From puree tubes and cubes of dry goods to freeze-dried foods and powdered beverages, NASA has been perfecting methods of feeding astronauts in space for decades and has come a long way. One of the greatest triumphs for space sustenance is the Vegetable Production System, otherwise known as Veggie. This space garden resides on the International Space System (ISS) and is being used by NASA scientists to test a topic many have been curious about for years: growth in microgravity. But while there is only one Veggie in outer space, there have been countless imitations being utilized in classrooms across the country.
Mira Loma’s Bioengineering club has just recently finished participating in NASA’s Growing Beyond Earth initiative (GBE), a classroom-based education project designed for middle and high school students to conduct experiments and collect data that will help expand food options for space flight. From October 21st to November 17th, students in the club recorded data and studied the growth of six radish plants in a lab setting modeled after the Veggie system on the ISS. Volunteers faced complications and trials as they did their best to help these plants prosper, but in the end, all six plants survived and were healthy– many of them producing radishes.
Radishes were chosen this year after being consumed by astronauts on the ISS in 2020. They’re one of the more promising crops in the eyes of scientists due to their edible leaves and roots, many valuable nutrients, and their ability to mature in short periods of time. Radishes are also eaten all over the globe which makes them appealing for an astronaut crew consisting of different cultural backgrounds. They also have a wide variety of cultivars and can produce “large amounts of edible biomass.” The three cultivars grown at Mira Loma were GBE 151: Cherry Belle (the control), GBE: 156 Celesta, and GBE 158: Red Head.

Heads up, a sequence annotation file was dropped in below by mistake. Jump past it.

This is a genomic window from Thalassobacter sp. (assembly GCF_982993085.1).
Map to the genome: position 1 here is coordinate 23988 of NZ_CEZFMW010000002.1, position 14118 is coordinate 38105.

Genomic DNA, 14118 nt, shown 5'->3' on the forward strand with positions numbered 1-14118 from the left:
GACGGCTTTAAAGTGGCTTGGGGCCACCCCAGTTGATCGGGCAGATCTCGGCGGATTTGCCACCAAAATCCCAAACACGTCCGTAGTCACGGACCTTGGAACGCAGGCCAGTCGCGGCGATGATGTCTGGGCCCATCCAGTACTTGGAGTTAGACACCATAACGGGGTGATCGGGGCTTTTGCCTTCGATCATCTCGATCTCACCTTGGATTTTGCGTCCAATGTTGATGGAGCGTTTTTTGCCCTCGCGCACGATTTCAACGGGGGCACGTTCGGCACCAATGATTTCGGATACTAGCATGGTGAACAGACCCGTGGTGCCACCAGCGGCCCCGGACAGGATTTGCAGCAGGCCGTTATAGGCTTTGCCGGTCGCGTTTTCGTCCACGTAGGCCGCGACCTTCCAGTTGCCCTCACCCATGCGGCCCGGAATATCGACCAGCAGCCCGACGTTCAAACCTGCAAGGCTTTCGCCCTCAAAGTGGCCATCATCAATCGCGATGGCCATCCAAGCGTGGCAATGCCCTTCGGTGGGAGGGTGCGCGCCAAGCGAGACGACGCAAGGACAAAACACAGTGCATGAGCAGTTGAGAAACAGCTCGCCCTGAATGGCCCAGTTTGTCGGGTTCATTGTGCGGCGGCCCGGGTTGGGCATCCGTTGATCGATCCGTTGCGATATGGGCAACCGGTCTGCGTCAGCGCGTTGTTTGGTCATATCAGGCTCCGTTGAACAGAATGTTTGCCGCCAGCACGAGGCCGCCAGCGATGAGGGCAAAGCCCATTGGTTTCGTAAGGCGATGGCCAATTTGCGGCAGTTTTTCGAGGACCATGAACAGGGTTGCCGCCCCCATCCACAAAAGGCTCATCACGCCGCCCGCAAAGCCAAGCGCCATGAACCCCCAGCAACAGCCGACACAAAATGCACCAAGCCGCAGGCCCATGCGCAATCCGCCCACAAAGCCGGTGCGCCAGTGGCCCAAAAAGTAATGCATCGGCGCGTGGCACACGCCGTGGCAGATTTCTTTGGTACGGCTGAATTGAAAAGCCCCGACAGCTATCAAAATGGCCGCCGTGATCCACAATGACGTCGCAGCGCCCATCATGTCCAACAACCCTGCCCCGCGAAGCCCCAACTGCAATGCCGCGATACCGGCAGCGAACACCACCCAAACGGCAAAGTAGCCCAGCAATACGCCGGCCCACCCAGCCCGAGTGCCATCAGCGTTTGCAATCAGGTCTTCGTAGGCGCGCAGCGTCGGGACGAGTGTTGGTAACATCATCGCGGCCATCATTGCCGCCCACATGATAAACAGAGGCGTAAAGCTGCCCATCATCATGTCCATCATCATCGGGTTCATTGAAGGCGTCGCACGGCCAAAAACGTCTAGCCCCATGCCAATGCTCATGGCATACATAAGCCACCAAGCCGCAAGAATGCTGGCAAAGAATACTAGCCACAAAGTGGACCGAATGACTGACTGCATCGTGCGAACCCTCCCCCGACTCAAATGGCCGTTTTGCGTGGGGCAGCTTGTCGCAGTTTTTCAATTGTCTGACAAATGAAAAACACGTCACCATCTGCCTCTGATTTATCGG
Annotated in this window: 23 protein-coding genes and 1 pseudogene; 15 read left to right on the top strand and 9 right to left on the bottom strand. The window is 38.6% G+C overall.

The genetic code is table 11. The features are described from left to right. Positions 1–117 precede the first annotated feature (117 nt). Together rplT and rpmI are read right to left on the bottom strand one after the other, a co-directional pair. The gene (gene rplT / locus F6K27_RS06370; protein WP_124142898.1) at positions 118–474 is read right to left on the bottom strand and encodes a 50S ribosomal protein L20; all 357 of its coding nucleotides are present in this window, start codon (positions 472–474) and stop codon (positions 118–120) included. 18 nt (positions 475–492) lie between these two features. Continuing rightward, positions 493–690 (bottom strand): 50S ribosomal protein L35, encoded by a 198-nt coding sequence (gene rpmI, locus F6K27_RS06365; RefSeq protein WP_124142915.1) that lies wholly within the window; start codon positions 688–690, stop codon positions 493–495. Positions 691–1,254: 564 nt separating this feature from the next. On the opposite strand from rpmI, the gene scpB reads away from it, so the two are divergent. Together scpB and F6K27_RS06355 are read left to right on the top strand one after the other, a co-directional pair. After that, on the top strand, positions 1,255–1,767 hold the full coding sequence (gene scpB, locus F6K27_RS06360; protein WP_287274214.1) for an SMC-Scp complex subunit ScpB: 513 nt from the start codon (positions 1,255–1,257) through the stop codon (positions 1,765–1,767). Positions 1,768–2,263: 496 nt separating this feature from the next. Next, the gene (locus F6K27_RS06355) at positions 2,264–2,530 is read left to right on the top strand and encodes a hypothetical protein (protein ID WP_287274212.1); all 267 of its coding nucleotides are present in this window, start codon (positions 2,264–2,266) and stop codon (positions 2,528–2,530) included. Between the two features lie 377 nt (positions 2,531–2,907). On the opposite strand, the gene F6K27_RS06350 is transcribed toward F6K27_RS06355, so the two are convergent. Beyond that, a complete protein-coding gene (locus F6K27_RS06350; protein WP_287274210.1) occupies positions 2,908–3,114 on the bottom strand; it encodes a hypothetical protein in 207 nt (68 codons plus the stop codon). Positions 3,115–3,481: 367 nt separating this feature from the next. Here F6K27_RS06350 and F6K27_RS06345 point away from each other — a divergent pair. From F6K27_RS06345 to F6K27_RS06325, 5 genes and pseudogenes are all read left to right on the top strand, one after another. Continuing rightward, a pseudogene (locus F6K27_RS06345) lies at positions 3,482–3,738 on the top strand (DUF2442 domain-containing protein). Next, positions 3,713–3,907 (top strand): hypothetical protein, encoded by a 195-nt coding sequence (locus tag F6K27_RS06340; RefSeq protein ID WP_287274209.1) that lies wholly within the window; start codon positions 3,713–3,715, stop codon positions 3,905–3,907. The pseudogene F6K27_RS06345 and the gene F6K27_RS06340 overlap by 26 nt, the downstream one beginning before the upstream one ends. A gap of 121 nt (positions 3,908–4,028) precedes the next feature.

The data that was collected daily by student volunteers has now been submitted and will be used along with the data from over 300 other participating schools in 42 states by NASA scientists to develop technologies for growing these food crops as efficiently as possible in deep space. From the program’s start in 2015 to 2020, “more than 35,000 middle and high school students and their teachers nationwide have contributed hundreds of thousand data points and tested 150 varieties of edible plants for NASA.” Mira Loma is now a part of that legacy.
The Bioengineering club officers are already planning on fundraising to purchase a second kit for GBE’s optional Trial 2 session in the Spring. It was radishes this time, but there’s no telling what’s next. If you want to learn more, stop by at one of the club meetings which occur every other Monday in Mr. Canet’s room (H110).
Though several photos have been included below, the latest updates and more photos from the project can be found on the Mira Loma Bioengineering Club’s official Twitter.